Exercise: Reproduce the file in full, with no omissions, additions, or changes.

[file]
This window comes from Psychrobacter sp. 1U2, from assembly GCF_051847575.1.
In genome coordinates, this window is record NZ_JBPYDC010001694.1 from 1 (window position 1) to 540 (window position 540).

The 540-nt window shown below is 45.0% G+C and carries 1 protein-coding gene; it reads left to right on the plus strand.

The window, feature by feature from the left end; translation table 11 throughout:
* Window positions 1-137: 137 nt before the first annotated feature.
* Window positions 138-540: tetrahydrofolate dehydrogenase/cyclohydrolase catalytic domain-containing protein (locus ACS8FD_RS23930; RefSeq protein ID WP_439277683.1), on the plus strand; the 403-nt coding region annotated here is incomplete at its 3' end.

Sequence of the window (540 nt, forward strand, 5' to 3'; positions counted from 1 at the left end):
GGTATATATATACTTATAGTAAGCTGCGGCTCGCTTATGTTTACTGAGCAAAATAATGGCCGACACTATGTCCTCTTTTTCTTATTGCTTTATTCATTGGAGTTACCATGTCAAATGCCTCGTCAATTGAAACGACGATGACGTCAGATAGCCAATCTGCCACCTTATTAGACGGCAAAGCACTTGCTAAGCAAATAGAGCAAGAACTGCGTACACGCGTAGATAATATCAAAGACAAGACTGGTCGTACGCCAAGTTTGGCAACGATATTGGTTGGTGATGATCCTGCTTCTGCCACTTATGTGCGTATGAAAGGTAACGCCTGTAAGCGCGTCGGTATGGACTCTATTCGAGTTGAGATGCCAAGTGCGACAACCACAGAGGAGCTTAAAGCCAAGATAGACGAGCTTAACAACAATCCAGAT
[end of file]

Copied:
This window comes from Psychrobacter sp. 1U2, from assembly GCF_051847575.1.
In genome coordinates, this window is record NZ_JBPYDC010001694.1 from 1 (window position 1) to 540 (window position 540).

The 540-nt window shown below is 45.0% G+C and carries 1 protein-coding gene; it reads left to right on the plus strand.

The window, feature by feature from the left end; translation table 11 throughout:
* Window positions 1-137: 137 nt before the first annotated feature.
* Window positions 138-540: tetrahydrofolate dehydrogenase/cyclohydrolase catalytic domain-containing protein (locus ACS8FD_RS23930; RefSeq protein ID WP_439277683.1), on the plus strand; the 403-nt coding region annotated here is incomplete at its 3' end.

Sequence of the window (540 nt, forward strand, 5' to 3'; positions counted from 1 at the left end):
GGTATATATATACTTATAGTAAGCTGCGGCTCGCTTATGTTTACTGAGCAAAATAATGGCCGACACTATGTCCTCTTTTTCTTATTGCTTTATTCATTGGAGTTACCATGTCAAATGCCTCGTCAATTGAAACGACGATGACGTCAGATAGCCAATCTGCCACCTTATTAGACGGCAAAGCACTTGCTAAGCAAATAGAGCAAGAACTGCGTACACGCGTAGATAATATCAAAGACAAGACTGGTCGTACGCCAAGTTTGGCAACGATATTGGTTGGTGATGATCCTGCTTCTGCCACTTATGTGCGTATGAAAGGTAACGCCTGTAAGCGCGTCGGTATGGACTCTATTCGAGTTGAGATGCCAAGTGCGACAACCACAGAGGAGCTTAAAGCCAAGATAGACGAGCTTAACAACAATCCAGAT